Between July 2022 and June 2023, 3,620 people were abducted in 582 kidnap-related incidents in Nigeria with a reported ransom demand of at least ₦5 billion and actual ransom payments of ₦302 million, according to SB Morgen intelligence report.
Kidnapping for ransom is a menace security agencies in the country are tackling headlong. These kidnappers unusually carry out mass abductions in schools and communities or invade the homes of targeted persons. The economic hardship, rising inflation, and high unemployment rates have fuelled kidnapping for ransom.
In most cases where the families of the victims can pay the ransom demanded by the abductors, the victims are released, while those whose families cannot afford to pay the ransom are tortured and murdered in cold blood.
The report titled “The Economics of Nigeria’s Kidnap Industry: Follow the Money” revealed that the number of kidnappers killed by security has not served as a credible deterrent for would-be kidnappers, adding that the industry’s profitability outweighs the perceived threat of state intervention and police rescues.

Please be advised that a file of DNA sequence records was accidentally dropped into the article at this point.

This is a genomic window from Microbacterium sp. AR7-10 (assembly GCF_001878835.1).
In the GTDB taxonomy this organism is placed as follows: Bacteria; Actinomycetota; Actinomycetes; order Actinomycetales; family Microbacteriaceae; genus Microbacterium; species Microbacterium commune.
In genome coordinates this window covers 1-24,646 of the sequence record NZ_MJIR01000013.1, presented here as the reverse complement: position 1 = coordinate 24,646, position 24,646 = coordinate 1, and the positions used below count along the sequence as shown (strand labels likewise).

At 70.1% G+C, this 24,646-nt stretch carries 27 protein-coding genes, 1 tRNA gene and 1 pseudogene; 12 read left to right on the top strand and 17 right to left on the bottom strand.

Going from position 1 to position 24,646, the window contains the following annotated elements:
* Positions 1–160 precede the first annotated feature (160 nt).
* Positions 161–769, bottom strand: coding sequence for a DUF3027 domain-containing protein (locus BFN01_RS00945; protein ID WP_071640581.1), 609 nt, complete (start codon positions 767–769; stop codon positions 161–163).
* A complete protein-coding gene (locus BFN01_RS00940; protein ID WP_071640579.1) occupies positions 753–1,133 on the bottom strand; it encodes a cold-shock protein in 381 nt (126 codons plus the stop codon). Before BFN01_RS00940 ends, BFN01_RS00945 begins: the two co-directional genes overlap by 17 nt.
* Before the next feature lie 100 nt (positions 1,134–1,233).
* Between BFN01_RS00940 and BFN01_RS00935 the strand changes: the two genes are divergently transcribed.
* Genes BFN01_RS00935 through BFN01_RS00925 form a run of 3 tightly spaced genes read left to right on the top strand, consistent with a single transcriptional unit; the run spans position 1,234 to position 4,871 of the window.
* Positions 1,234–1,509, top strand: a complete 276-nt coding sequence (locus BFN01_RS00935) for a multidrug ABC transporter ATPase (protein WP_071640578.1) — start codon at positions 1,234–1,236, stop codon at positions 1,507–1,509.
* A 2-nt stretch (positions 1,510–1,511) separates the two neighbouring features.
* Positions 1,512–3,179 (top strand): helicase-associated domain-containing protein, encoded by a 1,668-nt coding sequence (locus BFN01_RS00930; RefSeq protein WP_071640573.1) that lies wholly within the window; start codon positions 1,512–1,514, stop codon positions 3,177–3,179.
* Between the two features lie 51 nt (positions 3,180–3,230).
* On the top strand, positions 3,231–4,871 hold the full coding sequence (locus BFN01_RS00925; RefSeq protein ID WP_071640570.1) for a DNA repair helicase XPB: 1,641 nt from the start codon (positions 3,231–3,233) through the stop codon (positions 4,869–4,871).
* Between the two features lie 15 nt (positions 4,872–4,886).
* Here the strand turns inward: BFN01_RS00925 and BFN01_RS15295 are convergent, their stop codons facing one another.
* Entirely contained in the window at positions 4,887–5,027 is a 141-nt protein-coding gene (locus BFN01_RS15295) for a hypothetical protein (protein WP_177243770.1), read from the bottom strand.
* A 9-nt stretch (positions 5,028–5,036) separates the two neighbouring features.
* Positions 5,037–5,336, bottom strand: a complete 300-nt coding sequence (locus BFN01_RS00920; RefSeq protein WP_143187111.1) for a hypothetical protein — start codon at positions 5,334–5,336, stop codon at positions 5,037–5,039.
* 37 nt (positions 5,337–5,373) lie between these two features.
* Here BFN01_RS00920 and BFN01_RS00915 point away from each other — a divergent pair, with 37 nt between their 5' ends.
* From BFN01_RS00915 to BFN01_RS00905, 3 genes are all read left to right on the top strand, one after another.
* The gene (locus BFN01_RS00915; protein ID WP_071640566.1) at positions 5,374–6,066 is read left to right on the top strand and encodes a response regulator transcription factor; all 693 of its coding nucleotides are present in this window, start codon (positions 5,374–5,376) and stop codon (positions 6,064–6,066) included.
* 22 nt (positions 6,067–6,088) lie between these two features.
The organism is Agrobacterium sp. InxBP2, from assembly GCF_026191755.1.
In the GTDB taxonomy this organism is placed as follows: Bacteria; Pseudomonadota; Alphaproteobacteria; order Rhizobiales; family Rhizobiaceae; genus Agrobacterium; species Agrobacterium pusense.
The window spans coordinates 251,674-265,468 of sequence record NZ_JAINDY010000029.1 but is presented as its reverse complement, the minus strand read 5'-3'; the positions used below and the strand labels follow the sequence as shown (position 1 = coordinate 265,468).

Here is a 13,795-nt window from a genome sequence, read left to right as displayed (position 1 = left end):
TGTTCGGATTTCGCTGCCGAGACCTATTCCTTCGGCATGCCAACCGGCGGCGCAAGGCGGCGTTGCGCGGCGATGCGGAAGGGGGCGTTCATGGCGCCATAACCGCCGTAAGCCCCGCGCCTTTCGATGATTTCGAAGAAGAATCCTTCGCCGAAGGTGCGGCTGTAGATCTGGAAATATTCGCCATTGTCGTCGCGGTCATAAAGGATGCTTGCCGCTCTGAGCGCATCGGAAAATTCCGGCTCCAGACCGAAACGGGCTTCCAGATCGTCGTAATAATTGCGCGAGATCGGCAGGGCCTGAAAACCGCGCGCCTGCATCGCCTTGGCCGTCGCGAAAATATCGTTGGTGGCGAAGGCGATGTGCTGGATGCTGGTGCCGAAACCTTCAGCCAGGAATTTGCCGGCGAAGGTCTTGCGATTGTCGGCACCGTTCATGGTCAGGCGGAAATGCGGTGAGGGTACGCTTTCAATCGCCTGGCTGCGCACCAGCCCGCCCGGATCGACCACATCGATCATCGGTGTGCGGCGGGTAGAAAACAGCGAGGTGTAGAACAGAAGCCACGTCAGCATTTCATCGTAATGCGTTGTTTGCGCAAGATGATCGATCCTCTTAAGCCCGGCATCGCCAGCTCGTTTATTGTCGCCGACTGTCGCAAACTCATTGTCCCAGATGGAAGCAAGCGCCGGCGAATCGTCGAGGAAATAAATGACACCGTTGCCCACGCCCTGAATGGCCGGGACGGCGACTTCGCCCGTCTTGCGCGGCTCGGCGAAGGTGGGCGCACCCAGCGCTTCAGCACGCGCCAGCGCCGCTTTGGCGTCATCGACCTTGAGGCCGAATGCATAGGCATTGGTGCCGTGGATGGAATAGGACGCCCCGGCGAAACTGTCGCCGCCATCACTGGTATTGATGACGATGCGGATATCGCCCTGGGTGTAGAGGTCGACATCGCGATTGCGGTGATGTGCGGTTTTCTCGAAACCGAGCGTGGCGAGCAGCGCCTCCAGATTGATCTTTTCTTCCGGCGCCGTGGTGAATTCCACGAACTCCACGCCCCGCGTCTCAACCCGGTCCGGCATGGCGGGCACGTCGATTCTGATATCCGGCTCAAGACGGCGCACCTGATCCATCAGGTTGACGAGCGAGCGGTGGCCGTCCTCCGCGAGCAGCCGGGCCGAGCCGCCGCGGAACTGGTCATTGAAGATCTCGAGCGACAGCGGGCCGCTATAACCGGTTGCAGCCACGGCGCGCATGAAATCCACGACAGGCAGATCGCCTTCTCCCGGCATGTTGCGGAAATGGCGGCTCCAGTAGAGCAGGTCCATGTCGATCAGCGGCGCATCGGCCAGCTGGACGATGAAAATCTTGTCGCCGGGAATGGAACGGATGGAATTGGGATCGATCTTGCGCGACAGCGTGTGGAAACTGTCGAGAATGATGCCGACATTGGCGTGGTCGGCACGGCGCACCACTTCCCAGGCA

The report said Northwest and Northcentral regions exhibit higher in-kind cases of ransom demands, correlating with Nigeria’s widespread poverty; these regions have seen a surge in demands for motorcycles as part of ransom payments.
Although the figure could be higher due to underreporting, Catholic priests encountered 21 abductions during this period. Kaduna State was the most dangerous state for priests, who were often kidnapped during services.
“Abductors demanded around ₦50 million in the past, but the Church now refrains from disclosing ransom negotiations possibly to avoid encouraging further attacks. Statewise, Edo kidnappers sought high ransoms but received little. On the other hand, Taraba paid the most, primarily due to a single case.
“The Northcentral saw higher ransom amounts demanded, notably in Nasarawa, where targeted abductions yielded maximum ransom with minimal resistance. The South-South’s low ransom payments may indicate efficient police intervention or victim silence.
The past year showed a higher likelihood of being kidnapped in Kaduna, Niger, or Zamfara, the three states recording the highest per capita abduction rates and deaths during kidnap attempts. Civilians bore the brunt of kidnap attempts around the country, with 430 casualties, while security agents and kidnappers accounted for 19 and 121 deaths, respectively.”
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